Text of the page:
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Tuesday, May 24, 2022

Firms Relocating To Cote d’Ivoire Over Economic Crisis



Cote d'Ivoire

The deteriorating business environment in Ghana which has culminated in the ongoing industrial agitations in the country’s public and private sectors has compelled many businesses to relocate to neighbouring Cote d’Ivoire and Nigeria.

Labour consultant, Mr Austen Gamey is warning of dire consequences for the country if the economic challenges as well as labour agitations are not contained.

“I can tell you on authority that people are moving their businesses to Cote d’Ivoire right now so if we want to destroy this country, we should continue,’ labour consultant, Mr Gamey told Business Finder.

According to him, Ghanaian businesses have found better prospects in those countries, adding that “in Cote d’Ivoire, their currency is not suffering the way the cedi is doing and so we cannot compare ourselves to them at all.”

Many continue to wonder how a country that recently returned from war could be so economically fertile and attract businesses from across the region.

While Ghana’s inflation stands at 17.6 per cent (as at December 2015), that of Cote d’Ivoire is 1.3 per cent; interest rate in that country is 3.5 per cent while in Ghana its 32 per cent. The 2015 World Bank Ease of Doing Business Report on Cote d’Ivoire said “Côte d’Ivoire in 2012 made starting a business easier by reorganizing the court clerk’s office where entrepreneurs file their company documents.”

The report further revealed that in 2014, that country had made starting a business easier by creating a one-stop shop, reducing the notary fees and replacing the requirement for a copy of the founders’ criminal records with one for a sworn declaration at the time of company registration.

“Côte d’Ivoire made starting a business easier by reducing the minimum capital requirement, lowering registration fees and enabling the one-stop shop to publish notices of incorporation,” the report said.

The same report however revealed that Ghana had increased the cost of starting a business by 70 per cent in three years. The report said the increasing costs of registering a business in Ghana coupled with the long delays had made it difficult for entrepreneurs to commence business activities in the country, let alone sustain them in the long haul.

Commenting on the recent labour agitations, Mr Gamey said he sympathised with the concerns of labour, employers and even government, describing them as genuine, however “the parties must sit and talk; without talking, no solution can be found.”


“A tripartite meeting ought to have been called to deal with the matter failing which the National Labour Commission should be asked to intervene immediately,” Mr Gamey said.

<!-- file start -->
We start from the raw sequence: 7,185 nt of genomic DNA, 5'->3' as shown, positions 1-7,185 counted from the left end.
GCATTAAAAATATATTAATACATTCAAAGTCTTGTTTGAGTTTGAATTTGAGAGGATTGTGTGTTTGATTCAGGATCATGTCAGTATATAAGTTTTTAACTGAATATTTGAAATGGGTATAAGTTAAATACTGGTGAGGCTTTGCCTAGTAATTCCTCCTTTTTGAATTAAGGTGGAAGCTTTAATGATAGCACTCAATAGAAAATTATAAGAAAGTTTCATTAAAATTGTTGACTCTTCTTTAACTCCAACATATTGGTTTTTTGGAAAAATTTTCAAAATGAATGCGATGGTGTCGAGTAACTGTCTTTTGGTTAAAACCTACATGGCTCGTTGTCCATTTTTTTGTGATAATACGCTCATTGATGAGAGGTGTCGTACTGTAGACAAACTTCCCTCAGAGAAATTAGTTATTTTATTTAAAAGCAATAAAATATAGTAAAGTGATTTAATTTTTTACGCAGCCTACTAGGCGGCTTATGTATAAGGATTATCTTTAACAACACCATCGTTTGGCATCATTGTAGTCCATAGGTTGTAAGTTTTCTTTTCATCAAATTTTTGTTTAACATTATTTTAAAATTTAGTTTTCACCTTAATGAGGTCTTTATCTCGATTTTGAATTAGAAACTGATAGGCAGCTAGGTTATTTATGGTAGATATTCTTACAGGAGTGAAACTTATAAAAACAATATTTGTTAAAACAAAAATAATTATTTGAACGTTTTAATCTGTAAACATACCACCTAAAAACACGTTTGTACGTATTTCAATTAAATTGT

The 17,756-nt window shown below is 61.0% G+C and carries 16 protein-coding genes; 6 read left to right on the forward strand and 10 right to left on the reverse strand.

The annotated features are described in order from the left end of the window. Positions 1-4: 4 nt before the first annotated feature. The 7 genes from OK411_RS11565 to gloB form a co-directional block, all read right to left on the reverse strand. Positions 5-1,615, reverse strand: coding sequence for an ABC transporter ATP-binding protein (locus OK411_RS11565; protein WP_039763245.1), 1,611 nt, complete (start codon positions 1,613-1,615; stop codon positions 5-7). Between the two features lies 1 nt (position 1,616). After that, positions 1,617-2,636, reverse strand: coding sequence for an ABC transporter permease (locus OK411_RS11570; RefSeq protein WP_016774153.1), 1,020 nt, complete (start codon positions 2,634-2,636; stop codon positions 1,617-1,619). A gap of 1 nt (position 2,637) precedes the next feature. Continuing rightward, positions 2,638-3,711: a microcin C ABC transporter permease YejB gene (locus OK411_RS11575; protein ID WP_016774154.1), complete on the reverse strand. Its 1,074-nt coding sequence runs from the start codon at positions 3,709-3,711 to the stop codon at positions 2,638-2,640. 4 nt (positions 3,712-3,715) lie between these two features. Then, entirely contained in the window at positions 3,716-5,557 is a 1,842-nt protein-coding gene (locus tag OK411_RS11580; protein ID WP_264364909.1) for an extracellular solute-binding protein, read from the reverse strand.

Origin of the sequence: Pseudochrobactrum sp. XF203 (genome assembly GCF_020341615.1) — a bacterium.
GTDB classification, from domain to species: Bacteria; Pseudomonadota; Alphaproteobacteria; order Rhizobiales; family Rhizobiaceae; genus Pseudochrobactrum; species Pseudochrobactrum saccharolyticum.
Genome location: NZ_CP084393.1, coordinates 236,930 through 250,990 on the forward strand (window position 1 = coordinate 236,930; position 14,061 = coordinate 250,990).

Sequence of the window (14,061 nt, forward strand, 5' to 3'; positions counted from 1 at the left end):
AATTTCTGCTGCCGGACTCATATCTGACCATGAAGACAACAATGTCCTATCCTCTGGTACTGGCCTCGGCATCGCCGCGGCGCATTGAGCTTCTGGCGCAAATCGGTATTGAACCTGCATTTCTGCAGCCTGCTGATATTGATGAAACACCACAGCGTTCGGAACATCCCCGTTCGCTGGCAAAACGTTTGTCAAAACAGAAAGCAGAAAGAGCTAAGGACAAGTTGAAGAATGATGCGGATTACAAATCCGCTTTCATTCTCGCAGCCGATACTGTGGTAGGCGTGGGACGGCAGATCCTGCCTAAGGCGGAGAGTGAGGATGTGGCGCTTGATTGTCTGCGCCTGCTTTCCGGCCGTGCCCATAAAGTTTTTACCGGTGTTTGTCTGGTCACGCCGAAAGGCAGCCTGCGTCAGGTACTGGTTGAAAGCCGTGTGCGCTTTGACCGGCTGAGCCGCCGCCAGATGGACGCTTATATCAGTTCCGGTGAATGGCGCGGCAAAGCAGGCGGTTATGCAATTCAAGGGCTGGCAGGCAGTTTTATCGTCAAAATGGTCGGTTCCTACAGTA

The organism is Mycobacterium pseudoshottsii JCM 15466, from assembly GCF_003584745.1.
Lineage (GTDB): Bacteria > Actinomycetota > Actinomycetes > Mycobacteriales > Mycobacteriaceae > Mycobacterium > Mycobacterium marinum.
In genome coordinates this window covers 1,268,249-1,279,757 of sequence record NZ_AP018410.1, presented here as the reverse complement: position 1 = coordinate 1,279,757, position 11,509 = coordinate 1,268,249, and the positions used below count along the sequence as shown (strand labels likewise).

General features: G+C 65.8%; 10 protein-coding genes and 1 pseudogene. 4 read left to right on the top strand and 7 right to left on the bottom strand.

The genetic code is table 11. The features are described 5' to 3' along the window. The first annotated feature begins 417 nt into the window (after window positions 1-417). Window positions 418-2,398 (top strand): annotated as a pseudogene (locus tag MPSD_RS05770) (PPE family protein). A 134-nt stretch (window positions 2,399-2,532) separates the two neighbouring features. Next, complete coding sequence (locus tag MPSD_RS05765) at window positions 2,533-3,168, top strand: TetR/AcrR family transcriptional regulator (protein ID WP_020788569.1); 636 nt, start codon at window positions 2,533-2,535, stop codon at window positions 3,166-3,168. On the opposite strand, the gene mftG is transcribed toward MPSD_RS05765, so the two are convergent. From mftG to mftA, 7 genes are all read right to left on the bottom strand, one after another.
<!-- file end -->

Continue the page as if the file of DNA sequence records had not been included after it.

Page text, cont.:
Confirming Mr Gamey’s disclosures, the Secretary-General of the Industrial and Commercial Workers Union (ICU), Mr Solomon Kotei told this paper that businesses in Ghana were moving their production lines into Ivory coast and Nigeria as a result of the unfavourable business climate in Ghana.

“Our environment is a real threat to doing business in Ghana so it is not surprising to learn that businesses are moving out; We know that almost all products of Cadbury for instance are being produced in Nigeria and other countries in West Africa,” Mr Kotei added.

It will be recalled that in February 2015, this paper’s interactions with some investors revealed utter desperation over the high cost of doing business in Ghana, characterized by the power crisis, high inflation rate, high cost of credit and numerous crippling taxes among others.

Labour unions have already embarked on industrial actions to press home their demands for better conditions of service and improvement in the standard of living.

Experts on labour issues who criticised the poor handling of the issues at stake called for a speedy resolution of the crisis.

According to them, such  disturbances are most unwelcome in an election year as “they are a threat to the entire security and stability of the country.”

Last week, government rejected a request by the labour unions for the controversial energy sector levy to be scrapped. The levy has resulted in a 28 percent increase in prices of petroleum products.

Also, water and electricity tariffs have seen an increase of 67.2% and 59.2 % respectively.

Organised Labour said in a statement last week the price increases “are reckless and a display of the insensitivity on the part of managers of the economy to the plight of the ordinary Ghanaian.”

Source: The Finder


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